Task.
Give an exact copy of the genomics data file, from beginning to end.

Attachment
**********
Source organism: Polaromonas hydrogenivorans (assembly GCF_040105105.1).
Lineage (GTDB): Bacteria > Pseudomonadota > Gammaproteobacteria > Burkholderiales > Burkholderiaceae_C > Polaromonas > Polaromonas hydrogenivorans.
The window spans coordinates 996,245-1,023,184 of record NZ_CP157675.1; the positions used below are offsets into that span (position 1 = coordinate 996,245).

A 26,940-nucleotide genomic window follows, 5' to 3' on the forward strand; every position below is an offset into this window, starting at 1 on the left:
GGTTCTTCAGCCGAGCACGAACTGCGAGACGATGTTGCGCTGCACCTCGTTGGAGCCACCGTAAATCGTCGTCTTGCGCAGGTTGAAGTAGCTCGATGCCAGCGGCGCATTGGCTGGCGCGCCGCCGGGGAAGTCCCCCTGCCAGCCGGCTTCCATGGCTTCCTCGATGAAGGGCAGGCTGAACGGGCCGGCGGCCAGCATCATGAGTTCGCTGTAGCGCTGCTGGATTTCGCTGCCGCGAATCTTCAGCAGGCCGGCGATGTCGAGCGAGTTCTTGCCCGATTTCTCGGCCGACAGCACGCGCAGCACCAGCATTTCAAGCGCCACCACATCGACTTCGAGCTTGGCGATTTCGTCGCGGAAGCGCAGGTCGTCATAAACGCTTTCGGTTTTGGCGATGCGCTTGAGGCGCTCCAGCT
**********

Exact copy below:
Source organism: Polaromonas hydrogenivorans (assembly GCF_040105105.1).
Lineage (GTDB): Bacteria > Pseudomonadota > Gammaproteobacteria > Burkholderiales > Burkholderiaceae_C > Polaromonas > Polaromonas hydrogenivorans.
The window spans coordinates 996,245-1,023,184 of record NZ_CP157675.1; the positions used below are offsets into that span (position 1 = coordinate 996,245).

A 26,940-nucleotide genomic window follows, 5' to 3' on the forward strand; every position below is an offset into this window, starting at 1 on the left:
GGTTCTTCAGCCGAGCACGAACTGCGAGACGATGTTGCGCTGCACCTCGTTGGAGCCACCGTAAATCGTCGTCTTGCGCAGGTTGAAGTAGCTCGATGCCAGCGGCGCATTGGCTGGCGCGCCGCCGGGGAAGTCCCCCTGCCAGCCGGCTTCCATGGCTTCCTCGATGAAGGGCAGGCTGAACGGGCCGGCGGCCAGCATCATGAGTTCGCTGTAGCGCTGCTGGATTTCGCTGCCGCGAATCTTCAGCAGGCCGGCGATGTCGAGCGAGTTCTTGCCCGATTTCTCGGCCGACAGCACGCGCAGCACCAGCATTTCAAGCGCCACCACATCGACTTCGAGCTTGGCGATTTCGTCGCGGAAGCGCAGGTCGTCATAAACGCTTTCGGTTTTGGCGATGCGCTTGAGGCGCTCCAGCT